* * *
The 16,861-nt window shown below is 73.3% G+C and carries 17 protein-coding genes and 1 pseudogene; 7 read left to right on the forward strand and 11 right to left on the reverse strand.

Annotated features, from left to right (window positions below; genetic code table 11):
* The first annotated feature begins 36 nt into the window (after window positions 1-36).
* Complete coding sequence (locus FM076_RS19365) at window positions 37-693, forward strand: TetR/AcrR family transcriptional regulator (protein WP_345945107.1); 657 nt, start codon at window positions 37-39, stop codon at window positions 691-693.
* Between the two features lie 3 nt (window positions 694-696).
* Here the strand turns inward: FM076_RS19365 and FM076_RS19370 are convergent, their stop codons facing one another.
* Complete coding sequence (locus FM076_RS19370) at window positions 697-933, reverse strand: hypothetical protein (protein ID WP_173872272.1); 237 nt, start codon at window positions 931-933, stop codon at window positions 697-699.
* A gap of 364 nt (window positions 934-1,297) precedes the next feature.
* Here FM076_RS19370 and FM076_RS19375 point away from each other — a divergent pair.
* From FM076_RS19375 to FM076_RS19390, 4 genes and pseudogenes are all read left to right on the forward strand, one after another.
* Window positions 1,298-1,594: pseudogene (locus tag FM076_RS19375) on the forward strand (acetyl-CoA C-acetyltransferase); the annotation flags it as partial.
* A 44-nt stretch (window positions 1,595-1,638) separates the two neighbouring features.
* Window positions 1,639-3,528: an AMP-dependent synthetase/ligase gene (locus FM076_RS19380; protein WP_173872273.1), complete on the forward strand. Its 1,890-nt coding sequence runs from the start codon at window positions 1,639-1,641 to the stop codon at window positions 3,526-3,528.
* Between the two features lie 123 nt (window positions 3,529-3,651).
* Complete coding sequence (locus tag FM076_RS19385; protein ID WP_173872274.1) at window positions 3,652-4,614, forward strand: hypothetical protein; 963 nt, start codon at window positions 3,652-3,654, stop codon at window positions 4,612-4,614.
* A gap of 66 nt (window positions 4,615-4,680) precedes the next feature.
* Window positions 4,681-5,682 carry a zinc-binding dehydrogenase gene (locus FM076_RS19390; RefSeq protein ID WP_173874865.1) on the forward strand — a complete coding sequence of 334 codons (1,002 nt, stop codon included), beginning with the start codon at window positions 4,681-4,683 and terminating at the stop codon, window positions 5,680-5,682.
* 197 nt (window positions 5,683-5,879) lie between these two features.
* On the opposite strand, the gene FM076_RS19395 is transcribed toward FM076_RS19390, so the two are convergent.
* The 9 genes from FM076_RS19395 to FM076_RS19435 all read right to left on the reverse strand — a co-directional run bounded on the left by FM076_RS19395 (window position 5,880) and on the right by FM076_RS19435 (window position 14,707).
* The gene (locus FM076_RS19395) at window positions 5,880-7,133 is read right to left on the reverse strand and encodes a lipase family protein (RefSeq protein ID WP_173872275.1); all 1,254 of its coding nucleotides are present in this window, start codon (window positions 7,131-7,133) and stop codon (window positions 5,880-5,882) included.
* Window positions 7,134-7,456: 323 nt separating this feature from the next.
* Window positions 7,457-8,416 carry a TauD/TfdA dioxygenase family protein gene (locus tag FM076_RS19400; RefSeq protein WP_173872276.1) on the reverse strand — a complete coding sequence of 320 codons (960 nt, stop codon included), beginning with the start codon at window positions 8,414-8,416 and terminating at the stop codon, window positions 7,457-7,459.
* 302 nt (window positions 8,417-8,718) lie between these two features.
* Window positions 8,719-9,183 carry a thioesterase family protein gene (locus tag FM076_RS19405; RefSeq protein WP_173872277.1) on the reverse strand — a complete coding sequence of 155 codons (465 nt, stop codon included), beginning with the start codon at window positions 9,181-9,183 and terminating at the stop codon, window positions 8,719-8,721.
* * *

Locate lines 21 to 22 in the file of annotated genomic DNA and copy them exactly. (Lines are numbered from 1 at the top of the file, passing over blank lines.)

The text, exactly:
* The gene (locus FM076_RS19395) at window positions 5,880-7,133 is read right to left on the reverse strand and encodes a lipase family protein (RefSeq protein ID WP_173872275.1); all 1,254 of its coding nucleotides are present in this window, start codon (window positions 7,131-7,133) and stop codon (window positions 5,880-5,882) included.
* Window positions 7,134-7,456: 323 nt separating this feature from the next.